3.  In the light of these passages of Scripture, how can one still maintain that the preaching of the Gospel is a well-meant offer of grace and salvation proceeding from God; that is, that it is God’s purpose that all who hear shall indeed hear, believe, and be saved? The “well-meant” in God’s offer must certainly mean that God sincerely wills that all shall hear, all shall understand, shall be converted and saved. But if this is God’s purpose in the preaching of the Gospel, how can He at the same time give them ears that cannot hear, and eyes that cannot see, and a spirit of deep sleep? Now do not object that this is a mystery, for that it is not. The whole issue is so simple that a child can understand that the preaching of the Word is no general, well-meant offer of grace and salvation from God’s aspect. It is a savor of life unto life, and a savor of death unto death, and that according to the expressed purpose of God.

II Corinthians 2:14-15

Now thanks be unto God, which always causeth us to triumph in Christ, and maketh manifest the savor of his knowledge by us in every place. For we are unto God a sweet savor of Christ, in them that are saved, and in them that perish: To the one we are the savor of death unto death; and to the other the savor of life unto life. And who is sufficient for these things?

Also this passage is perfectly clear with regard to the issue at hand. The apostle is speaking of himself and of this co-workers ministry of the Gospel, the apostle writes, they are a savor of Christ. And they are always a sweet savor of Christ unto God; that is, a savor that is pleasing to God both in those who perish and in those who are saved. The ministers are still a sweet savor of Christ also when some perish through the preaching of the Word, for this is according to His good pleasure and hereby God is glorified and justified in those who perish.

That is how it is.

A preacher may, from a human aspect, want to save and take along to heaven all who hear his word. He certainly will not desire, nor can he or may he desire to be a savor death unto death. It is his calling to be a sweet savor of Christ and faithfully to preach the Word. When he does that he had done his duty, and he leaves the outcome to the Lord. However, let him beware that he does not present God as a beggar, who stands and knocks helplessly at the heart of the hardened sinner, waiting if per chance the sinner might be pleased to open the door for Him. Let him beware of the contention that grace and salvation are an offer of God that the sinner can accept or reject. That is no Gospel. But let him preach the full glory of God in Christ Jesus, the completely helpless and dead sinner, and the almighty and efficacious grace of God, whereby He saves His chosen people. And let him prepare himself, that he may be willing to be a savor of death unto death as well as a savor of life unto life. For that is according to God’s will. And only thereby is he always the victor.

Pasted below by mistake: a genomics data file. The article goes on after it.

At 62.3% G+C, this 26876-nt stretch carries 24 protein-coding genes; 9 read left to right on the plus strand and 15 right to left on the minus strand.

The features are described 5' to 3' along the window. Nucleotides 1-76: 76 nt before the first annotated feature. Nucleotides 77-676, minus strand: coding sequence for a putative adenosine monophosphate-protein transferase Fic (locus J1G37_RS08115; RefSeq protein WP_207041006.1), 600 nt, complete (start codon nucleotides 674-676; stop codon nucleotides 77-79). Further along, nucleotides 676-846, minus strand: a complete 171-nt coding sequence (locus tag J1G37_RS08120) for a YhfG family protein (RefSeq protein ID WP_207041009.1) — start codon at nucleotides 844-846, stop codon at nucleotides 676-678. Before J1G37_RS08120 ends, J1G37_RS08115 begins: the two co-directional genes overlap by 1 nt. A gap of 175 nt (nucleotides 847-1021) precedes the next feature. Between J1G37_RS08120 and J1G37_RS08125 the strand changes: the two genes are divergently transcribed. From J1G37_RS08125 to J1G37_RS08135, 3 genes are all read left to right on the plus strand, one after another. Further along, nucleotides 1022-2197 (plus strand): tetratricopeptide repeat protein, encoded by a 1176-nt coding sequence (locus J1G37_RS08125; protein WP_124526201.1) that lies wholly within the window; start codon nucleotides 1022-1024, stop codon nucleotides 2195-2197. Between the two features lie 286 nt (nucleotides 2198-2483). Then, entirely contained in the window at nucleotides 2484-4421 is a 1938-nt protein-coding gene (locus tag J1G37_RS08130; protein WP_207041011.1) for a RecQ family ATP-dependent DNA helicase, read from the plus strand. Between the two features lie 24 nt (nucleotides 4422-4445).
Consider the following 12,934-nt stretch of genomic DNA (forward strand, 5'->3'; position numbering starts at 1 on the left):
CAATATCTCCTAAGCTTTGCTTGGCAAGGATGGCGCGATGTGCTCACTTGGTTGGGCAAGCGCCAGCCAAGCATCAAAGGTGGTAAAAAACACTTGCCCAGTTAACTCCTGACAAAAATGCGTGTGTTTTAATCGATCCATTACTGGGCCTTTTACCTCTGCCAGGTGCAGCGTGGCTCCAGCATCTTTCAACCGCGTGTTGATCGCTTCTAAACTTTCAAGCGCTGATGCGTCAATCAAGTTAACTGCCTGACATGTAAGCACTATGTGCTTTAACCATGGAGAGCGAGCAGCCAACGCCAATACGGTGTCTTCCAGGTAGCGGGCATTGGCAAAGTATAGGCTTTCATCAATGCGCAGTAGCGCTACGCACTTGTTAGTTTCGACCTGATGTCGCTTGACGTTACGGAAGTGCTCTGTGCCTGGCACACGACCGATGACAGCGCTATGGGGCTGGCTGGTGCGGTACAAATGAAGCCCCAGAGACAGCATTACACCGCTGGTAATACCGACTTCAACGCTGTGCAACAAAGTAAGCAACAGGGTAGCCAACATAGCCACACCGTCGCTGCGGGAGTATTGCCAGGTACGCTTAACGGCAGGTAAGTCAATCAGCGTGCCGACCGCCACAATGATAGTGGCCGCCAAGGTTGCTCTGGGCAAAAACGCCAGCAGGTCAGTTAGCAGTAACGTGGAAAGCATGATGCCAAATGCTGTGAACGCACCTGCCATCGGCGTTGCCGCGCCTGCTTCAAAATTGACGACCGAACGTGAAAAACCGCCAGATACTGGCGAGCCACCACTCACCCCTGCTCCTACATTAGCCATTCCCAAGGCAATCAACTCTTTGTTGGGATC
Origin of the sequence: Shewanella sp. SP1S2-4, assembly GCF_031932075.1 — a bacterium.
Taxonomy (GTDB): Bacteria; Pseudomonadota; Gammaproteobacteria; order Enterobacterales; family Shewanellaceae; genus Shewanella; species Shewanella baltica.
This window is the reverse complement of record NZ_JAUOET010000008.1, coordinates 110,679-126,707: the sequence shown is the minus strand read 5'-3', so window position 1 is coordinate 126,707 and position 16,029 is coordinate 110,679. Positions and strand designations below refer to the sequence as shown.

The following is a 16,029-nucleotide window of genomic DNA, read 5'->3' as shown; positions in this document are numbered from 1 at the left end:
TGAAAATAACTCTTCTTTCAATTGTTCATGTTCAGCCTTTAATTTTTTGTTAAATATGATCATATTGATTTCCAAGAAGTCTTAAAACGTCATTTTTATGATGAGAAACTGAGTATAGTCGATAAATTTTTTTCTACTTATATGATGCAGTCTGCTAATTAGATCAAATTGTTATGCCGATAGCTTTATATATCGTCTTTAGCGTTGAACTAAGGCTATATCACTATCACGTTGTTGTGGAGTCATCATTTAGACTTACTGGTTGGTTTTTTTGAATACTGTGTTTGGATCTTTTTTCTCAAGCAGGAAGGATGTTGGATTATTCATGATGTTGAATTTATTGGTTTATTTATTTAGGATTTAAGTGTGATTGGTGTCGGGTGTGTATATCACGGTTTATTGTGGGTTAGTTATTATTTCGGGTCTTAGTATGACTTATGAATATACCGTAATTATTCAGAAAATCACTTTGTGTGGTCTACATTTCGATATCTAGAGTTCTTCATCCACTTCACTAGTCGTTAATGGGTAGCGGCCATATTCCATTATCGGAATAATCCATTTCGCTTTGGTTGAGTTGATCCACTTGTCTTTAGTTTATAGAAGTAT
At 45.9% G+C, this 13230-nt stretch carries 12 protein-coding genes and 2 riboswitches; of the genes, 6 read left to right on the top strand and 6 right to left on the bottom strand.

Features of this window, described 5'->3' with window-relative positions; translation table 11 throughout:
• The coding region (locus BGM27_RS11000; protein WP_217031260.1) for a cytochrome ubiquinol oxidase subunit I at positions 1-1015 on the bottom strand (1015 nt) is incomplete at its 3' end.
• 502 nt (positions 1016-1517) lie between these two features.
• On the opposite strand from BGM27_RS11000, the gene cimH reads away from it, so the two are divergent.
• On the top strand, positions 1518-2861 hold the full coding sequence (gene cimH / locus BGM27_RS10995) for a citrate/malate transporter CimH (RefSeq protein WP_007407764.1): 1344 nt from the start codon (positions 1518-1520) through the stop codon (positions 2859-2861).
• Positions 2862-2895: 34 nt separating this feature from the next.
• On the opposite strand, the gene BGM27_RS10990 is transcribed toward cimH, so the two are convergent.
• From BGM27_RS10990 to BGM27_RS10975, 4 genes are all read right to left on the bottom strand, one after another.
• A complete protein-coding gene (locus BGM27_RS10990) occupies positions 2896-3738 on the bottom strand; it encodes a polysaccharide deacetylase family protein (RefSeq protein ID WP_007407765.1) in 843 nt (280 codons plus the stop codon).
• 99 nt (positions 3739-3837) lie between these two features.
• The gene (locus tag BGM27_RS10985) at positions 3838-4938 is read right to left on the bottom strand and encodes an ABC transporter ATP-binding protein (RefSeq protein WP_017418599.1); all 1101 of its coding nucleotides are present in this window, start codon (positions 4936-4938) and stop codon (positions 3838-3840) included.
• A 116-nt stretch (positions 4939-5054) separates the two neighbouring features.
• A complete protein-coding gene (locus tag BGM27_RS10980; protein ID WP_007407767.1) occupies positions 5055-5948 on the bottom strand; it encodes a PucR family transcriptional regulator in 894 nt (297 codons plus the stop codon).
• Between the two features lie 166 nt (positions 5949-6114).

If anyone is not willing to serve that divine purpose, if he thinks he must set his goal upon saving the whole world, then he cannot be a minister of the Gospel simply because he does not desire which God has determined according to the clear revelation of God’s Word.

Then one of two things happens.

Either he becomes discouraged and gives up because as he continues to preach there are so many who do not embrace the Gospel.

Or, and this happens very often in our day, the preacher goes through all sorts of antics, makes the Gospel the cheapest article on sale in the public market, corrupts God’s truth, maintains that he has converted many souls, and deceives many who have never experienced the efficacious grace of God in their hearts.

Woe to those preachers!

They drag the name of the Most High God and of His Christ through the mud when on the public market they bring it up for grabs.

And they deceive thousands for eternity. But in any case it must be evident that from God’s viewpoint the preaching of the Gospel is no general offer of grace and salvation to all who hear it; but that also by the preaching God always shows mercy to whom He will show mercy, and hardens whom He will.

For that reason we have quoted passages from the prophets of the old dispensation and shown clearly that even then that was God’s purpose with the preaching of the Word. We have referred to the preaching of the Savior Himself, and discovered the same. We have referred to the presentation of the Gospel in the epistles of the apostles, showing their preaching and their motive. We always came to the same conclusion: the preaching is definitely no offer of grace.